Directed by Doug Nichol, the documentary examines the creative value and lasting appeal of mechanical keyboards.
I am typing this on a keyboard attached to my laptop computer because the laptop's own keyboard started acting up shortly after I purchased it in 2015. This never happened with my Smith-Corona electric typewriter, which my father gave me in 1975, so forgive me if nostalgia soaks through my critical opinion of Doug Nichol's documentary California Typewriter, which is only the bestest movie ever.
Sadly, my Smith-Corona is long gone from my possession, but only after typing countless pages of stories and school assignments. Two years before my father's gift, I spent an entire semester in school learning how to type on an ancient yet trusty mechanical typewriter, an Underwood -- thanks, Mr. Pizzuti! -- and later spent several years getting to know various models of IBM's Selectric series in the late 1970s and 1980s, until finally the office in which I worked converted to IBM's personal computer line.
Through all my computer years, I have never mourned old typewriters. They were a relic of the past: good riddance to carbon paper, noisy keyboards and ink-stained fingers from changing ribbons! In the modern age, I always thought typewriters to be a romantic notion, reserved for esoteric creative types. (And no one's ever mistaken me for a creative type.)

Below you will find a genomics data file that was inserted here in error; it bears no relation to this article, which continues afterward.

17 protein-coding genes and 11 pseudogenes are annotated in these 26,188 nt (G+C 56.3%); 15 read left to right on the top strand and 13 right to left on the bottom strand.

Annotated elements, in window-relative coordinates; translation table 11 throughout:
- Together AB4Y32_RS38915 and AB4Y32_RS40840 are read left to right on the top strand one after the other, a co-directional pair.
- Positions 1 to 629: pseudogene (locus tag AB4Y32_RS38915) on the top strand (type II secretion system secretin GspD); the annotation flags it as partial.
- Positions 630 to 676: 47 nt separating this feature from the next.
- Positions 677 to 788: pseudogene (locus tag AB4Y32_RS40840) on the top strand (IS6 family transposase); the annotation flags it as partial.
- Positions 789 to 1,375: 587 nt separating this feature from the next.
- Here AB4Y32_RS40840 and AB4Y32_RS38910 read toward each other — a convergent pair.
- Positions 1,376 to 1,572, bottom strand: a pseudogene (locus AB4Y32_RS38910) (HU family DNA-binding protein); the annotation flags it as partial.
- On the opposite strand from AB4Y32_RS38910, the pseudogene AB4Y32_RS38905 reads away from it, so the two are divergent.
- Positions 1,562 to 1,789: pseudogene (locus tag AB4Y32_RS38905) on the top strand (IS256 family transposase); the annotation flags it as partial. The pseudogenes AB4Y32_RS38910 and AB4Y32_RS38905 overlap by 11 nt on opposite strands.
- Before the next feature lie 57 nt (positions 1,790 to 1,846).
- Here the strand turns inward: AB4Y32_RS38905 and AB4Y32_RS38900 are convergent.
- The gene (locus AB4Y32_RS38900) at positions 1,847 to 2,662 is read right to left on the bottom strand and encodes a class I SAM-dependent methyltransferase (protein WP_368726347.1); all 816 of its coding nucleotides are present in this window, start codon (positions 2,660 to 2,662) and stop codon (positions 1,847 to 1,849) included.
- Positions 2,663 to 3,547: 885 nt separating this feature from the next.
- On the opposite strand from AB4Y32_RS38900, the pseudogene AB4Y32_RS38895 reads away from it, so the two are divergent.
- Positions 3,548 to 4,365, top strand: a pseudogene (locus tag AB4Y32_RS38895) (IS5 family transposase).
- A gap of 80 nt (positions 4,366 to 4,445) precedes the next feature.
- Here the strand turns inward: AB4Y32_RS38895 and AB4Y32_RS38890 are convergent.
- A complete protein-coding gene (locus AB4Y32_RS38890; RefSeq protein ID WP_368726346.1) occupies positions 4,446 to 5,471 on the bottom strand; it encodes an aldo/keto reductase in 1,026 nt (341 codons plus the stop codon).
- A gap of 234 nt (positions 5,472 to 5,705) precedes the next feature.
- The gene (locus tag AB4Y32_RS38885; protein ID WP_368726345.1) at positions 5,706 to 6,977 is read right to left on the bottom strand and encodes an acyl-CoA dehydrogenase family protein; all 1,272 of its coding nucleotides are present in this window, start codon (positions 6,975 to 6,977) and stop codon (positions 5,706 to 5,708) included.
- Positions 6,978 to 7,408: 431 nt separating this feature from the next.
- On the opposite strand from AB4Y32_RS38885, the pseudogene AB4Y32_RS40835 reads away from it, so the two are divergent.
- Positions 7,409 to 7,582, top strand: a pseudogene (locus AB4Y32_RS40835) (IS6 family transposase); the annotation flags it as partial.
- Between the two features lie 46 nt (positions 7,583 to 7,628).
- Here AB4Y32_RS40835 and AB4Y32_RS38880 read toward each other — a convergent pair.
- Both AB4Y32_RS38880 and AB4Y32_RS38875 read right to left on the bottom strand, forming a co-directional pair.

Yet while watching California Typewriter and listening to Tom Hanks, John Meyer, Sam Shepard, David McCulloch, a handful of collectors, and the dedicated employees of the namesake repair and sales shop in Berkeley, California, I found myself caught up in that romantic notion.
Sure, typewriters may appeal primarily to collectors and creatives nowadays, and, as Hanks acknowledges early on, manufacturers will not be rushing the machines back into production. It's a very limited market, appealing to people with an appreciation for sturdily-made mechanical instruments, as well as those who are not obsessed with the latest in technology.
Like turntables, VCRs, and 35mm cameras, typewriters speak to our more primal urges. Of course, those machines are themselves relatively "modern" inventions, and no doubt some readers may accept no substitutes for acoustic instruments, pens, pencils and paper. To put the typewriter, and machines of a similar era, into perspective, filmmaker Doug Nichol includes a good history lesson, examining the invention of the typewriter, its relatively quick evolution into a popular phenomena and then its slow decline.
That's interspersed with the interviews, which are parceled out throughout the doc, as well as the story of California Typewriter (the shop), whose experts can, apparently, repair most any typewriter in existence, and then make them available for sale. It's a family business, owned by Herbert L. Permillion, III since 1981, and run with his daughters Carmen and Candace. Kenneth Alexander is "a master of typewriter repair," applying his decades of experiences to discern what needs to be done.
It's a fascinating story, well-told by Nichol, and I think California Typewriter is enjoyable and worthwhile viewing for most anyone, even those who have never sampled the tactile pleasures of banging out an article, story, poem, or note on a trusty typewriter. I may be in the market for one, now ...
The film will be released theatrically by Gravitas Ventures in New York on Friday, August 18, and in Los Angeles on August 25.